The Doctor of Philosophy (PhD) program in Anthropology at UB aims to prepare graduate students for entry into academic and professional positions with a high-level of specialized training both in research and teaching.
Anthropology at UB strives to create a supportive, inclusive and
intellectually engaged academic environment for its graduate
The many field projects and diverse range of technical and material laboratories operated by our department foster the creation and cultivation of research objectives within a thriving academic community. Although the department is composed of subdiciplines, we take an approach that encourages intedisciplinarity as a vital component of research design and prepares students for the professional environment they will encounter upon completion of the program.
Completing the PhD require 72 credit hours of coursework. Full-time status is achieved by enrolling in 12 credit hours per semester (or 9 credit hours for students on assistantship).
Students must abide by the rules as they existed per the department's Graduate Student Handbook in the year of their admission.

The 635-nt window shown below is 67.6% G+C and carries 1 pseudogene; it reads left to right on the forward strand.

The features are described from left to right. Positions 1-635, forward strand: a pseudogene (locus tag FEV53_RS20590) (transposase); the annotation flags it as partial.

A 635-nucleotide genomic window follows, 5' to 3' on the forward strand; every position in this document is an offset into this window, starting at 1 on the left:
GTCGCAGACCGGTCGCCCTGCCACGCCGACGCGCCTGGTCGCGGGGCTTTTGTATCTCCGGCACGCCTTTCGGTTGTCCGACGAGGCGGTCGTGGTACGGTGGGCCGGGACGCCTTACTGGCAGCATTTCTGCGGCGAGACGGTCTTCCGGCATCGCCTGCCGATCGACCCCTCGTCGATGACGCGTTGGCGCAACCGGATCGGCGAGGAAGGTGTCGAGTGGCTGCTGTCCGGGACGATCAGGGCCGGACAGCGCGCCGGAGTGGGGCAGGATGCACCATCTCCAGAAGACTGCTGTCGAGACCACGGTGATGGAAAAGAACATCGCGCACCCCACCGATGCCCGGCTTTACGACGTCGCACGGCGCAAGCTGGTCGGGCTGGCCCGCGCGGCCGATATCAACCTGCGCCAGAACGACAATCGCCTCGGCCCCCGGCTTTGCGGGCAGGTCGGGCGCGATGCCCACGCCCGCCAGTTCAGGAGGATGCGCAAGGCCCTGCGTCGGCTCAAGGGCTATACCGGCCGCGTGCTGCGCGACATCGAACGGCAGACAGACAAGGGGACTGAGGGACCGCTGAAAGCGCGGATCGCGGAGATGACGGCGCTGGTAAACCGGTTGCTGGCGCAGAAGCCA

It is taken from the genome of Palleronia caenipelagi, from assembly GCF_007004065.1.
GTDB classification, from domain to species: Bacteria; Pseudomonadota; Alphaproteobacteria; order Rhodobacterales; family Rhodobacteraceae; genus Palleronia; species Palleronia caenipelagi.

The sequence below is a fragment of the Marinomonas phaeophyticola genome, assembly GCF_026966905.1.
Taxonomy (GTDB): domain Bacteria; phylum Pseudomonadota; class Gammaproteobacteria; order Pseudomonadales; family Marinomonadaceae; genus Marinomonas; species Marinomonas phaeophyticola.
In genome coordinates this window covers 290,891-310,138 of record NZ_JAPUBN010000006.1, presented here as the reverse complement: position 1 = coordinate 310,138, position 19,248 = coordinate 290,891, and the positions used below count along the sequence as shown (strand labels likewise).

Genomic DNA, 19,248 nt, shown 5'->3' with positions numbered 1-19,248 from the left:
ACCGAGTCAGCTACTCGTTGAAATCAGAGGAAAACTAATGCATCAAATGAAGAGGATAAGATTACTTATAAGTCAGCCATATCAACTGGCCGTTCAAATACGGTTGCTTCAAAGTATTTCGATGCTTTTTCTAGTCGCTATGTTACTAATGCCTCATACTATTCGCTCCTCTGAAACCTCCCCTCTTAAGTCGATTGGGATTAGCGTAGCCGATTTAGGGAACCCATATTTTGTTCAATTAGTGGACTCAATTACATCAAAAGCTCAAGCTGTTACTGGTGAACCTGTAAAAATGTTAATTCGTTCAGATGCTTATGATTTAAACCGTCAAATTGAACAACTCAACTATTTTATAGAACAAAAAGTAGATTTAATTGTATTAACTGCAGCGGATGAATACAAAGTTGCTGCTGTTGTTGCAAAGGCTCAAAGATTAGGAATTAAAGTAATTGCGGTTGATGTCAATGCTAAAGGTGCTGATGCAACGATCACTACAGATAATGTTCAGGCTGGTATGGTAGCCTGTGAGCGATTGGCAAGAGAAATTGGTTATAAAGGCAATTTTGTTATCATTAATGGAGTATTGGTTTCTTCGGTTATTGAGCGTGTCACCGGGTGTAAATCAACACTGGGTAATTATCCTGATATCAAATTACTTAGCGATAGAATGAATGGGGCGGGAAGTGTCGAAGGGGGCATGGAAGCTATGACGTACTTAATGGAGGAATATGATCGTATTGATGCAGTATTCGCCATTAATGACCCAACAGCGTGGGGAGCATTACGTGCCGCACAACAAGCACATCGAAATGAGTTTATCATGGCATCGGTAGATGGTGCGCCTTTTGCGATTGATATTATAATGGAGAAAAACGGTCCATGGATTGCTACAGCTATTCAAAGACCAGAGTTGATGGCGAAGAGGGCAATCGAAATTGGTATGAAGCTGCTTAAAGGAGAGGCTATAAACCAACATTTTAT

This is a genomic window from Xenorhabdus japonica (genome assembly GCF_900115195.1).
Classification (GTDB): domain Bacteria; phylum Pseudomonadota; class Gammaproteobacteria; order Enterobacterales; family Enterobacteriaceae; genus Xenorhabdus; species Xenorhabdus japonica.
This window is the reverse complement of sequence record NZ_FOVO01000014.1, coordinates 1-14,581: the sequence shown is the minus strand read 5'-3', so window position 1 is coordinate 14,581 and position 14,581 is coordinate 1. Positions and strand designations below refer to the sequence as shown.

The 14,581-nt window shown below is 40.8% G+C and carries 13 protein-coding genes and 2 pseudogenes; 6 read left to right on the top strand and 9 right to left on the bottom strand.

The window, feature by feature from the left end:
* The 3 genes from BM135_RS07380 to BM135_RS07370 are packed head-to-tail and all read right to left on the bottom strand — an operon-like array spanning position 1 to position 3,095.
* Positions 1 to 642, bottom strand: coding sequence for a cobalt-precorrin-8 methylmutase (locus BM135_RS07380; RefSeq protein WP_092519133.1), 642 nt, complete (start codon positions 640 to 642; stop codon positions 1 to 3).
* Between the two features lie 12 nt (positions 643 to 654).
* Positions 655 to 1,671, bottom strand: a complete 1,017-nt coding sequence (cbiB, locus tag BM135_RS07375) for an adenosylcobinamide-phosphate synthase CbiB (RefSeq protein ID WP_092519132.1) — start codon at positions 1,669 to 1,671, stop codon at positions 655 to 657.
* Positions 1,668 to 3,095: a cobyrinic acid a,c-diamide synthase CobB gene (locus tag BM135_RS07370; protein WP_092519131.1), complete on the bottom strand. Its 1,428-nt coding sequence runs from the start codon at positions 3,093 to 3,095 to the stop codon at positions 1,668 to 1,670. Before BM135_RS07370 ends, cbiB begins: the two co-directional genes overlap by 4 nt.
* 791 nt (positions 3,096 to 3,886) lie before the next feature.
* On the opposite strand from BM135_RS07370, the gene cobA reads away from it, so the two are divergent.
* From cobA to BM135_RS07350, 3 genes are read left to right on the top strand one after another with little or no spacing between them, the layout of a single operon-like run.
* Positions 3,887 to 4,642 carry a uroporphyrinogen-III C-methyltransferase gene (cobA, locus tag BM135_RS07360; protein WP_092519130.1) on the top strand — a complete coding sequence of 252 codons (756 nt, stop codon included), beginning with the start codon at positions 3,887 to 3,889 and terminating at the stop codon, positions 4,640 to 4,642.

First and Second Year Coursework
Students are required to satisfactorily complete six (6) formal courses during the first year of graduate study, with at least one (1) course in each subdiscipline chosen from among those designated by the subdiscipline’s faculty as appropriate.
Second year PhD students will select eight (8) UB courses, or six (6) for students on an assistantship, in consultation with the adviser. Students may take independent study courses with the approval of their adviser.
By the end of the second year, students should complete and have accepted a research paper. This paper will demonstrate research skills and could derive from a course paper. The paper must be evaluated and accepted by the adviser and two other members of the student’s committee for continuation in the PhD program.
Doctoral students are encouraged to take the advanced examination no later than the end of the sixth semester of graduate study.
The Advanced Examination (PhD Candidacy Exam) certifies that students have acquired a professional level of knowledge of several areas of Anthropology relevant to their doctoral specialties. The format of the advanced exam is determined by the student’s faculty committee in consultation with the student. The content of the exam is expected to cover the student’s major areas of focus and concentration.
The doctoral dissertation is a substantial and original work of professional quality required of all PhD students. The dissertation is expected to be an original contribution to knowledge and to meet other criteria of professionalism and competence.
All applications are submited online through The Gradaute School.
The department takes an approach that encourages intedisciplinarity as a vital component of research design and prepares students for the professional environment they will encounter upon completion of the program.